Indo-Pak peace — bumps
The humps in the road that we encounter as we move around are there for our safety, designed to reduce the speed of vehicles and prevent accidents. By contrast, the bumps in the road that leads to peace between India and Pakistan are anything but helpful. The latest speed-breaker comes courtesy a joint statement by the French and Indian sides post to the visit of French President Francois Hollande to New Delhi.
The statement was another from the ‘Pakistan must do more’ file and called for more ‘decisive action’ against Lashkar-e-Taiba, Jaish-e-Mohammad, Hizbul Mujahideen, the Haqqani Network and other militant groups, including al Qaeda. The response of our Foreign Office was robust, asking India to stop making unsubstantiated allegationsabout Pakistan. This came as our high commissioner in India was expressing the hope that foreign secretary-level talks would go ahead and that the two foreign secretaries were in communication with each other — which is at least a positive note.
Whilst we agree that unsubstantiated allegations do little for the cause of peace, it must also be noted that the investigation on this side of the border into the Pathankot attack does appear to have run out of steam. India alleges that the attackers came from Pakistan. If we can conclusively refute that, then we need to do so and quickly, but if the allegation has substance then we equally need to acknowledge that as a reality and do something about preventing a similar event in the future. And if we fail to do that, then all we are doing is pouring petrol on the fire for ourselves, and giving India an opportunity to again take us to task. Denial did not work in the case of the Mumbai attacks that led to the disastrous breakdown of the peace process then in train, and we cannot let another opportunity pass us by for want of an outbreak of common-sense diplomacy. The France-India joint statement was ham-fisted, but it must not be allowed to be a bump in the road that slows the inching forwards that has been evident in the last year. Let cool diplomacy prevail.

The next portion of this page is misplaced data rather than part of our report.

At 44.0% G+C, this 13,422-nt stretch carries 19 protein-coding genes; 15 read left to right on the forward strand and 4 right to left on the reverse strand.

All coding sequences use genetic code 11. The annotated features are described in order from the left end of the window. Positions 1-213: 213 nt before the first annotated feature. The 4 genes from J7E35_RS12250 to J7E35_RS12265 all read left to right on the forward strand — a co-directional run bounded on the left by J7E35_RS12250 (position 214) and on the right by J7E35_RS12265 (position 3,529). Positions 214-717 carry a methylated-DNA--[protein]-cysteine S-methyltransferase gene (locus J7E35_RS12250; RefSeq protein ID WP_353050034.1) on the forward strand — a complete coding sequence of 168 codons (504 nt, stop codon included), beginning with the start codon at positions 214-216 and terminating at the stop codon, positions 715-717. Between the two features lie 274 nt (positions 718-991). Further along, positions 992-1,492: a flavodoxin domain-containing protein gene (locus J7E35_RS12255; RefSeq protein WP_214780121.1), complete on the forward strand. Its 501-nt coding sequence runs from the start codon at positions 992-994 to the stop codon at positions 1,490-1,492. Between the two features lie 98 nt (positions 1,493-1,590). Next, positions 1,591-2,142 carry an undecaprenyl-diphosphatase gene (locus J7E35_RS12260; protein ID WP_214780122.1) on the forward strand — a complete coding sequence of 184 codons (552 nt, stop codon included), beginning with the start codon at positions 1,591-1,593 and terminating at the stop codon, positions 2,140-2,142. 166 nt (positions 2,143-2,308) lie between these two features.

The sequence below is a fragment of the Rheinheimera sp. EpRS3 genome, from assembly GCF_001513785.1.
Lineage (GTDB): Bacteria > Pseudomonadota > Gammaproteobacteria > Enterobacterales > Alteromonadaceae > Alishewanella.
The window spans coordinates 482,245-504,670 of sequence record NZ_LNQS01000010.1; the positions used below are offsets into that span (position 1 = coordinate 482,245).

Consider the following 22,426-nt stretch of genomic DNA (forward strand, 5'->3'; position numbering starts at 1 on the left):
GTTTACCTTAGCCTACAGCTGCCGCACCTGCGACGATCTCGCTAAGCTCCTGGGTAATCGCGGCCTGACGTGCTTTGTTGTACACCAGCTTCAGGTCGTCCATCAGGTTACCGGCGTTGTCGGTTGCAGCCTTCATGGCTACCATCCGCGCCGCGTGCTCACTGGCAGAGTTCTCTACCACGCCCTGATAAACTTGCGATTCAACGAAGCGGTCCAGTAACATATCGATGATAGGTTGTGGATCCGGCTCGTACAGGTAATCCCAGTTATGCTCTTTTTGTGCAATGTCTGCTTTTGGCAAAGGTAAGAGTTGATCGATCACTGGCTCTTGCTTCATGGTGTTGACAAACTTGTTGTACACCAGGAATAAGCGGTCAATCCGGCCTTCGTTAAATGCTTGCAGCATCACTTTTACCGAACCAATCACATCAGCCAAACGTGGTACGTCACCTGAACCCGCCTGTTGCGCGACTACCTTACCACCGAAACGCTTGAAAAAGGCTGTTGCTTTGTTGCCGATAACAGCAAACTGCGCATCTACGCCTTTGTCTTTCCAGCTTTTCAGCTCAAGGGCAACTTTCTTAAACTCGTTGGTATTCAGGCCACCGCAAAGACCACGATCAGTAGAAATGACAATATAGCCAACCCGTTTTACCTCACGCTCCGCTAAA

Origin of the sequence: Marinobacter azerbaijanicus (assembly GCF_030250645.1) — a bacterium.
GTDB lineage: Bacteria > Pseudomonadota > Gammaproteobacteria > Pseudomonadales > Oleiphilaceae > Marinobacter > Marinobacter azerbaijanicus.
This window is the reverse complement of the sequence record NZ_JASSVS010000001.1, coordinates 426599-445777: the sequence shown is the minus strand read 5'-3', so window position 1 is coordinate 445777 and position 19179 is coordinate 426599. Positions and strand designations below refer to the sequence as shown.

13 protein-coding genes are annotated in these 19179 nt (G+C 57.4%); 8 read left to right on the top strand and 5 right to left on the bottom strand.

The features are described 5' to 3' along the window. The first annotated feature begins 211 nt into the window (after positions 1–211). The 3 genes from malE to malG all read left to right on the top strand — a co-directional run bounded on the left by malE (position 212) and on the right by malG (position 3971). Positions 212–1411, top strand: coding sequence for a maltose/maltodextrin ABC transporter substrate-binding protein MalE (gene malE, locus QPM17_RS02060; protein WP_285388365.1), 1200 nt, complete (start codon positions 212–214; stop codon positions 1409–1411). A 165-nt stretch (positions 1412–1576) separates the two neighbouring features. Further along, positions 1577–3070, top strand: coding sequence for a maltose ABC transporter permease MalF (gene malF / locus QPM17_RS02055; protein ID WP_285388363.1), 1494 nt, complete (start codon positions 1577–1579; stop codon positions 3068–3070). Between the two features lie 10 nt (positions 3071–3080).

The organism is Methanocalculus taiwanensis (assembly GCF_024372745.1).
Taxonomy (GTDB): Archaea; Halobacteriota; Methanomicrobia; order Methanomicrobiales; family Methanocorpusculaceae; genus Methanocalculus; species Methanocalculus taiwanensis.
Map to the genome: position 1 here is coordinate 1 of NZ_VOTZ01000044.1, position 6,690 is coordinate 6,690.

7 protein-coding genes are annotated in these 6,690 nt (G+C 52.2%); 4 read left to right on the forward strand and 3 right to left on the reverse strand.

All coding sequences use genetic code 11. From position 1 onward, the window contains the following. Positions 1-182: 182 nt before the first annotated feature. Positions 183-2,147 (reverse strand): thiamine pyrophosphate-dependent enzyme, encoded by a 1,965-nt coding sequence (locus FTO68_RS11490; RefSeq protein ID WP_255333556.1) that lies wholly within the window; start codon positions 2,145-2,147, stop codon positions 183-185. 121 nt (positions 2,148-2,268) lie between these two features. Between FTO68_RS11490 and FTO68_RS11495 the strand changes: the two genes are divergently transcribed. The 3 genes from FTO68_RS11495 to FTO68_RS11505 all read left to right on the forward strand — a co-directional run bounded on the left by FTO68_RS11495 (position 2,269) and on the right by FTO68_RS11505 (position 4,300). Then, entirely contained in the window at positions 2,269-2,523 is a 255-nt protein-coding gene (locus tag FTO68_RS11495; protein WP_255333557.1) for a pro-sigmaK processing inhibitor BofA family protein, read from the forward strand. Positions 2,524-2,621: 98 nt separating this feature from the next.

The rights of minority students
Good news emanating from the education sector anywhere in the country is rare indeed, even rarer when the good news comes with even better news for the religious minorities. There is a diversity of religious minorities in the country — Christian, Sikh, Buddhist, Hindu and Zoroastrian to name but five of them and their children share classrooms with the children of the Muslim majority. Muslim children are taught the fundamentals of their faith via Islamiyat, a section of the curriculum dedicated to inculcating the values of their faith. Children who are not Muslim are usually either offered an alternative of ‘ethics’ in schools in the private sector, but in government schools that is not always the case and they find themselves lumped in with everybody else, often to the considerable displeasure and discomfort of their parents.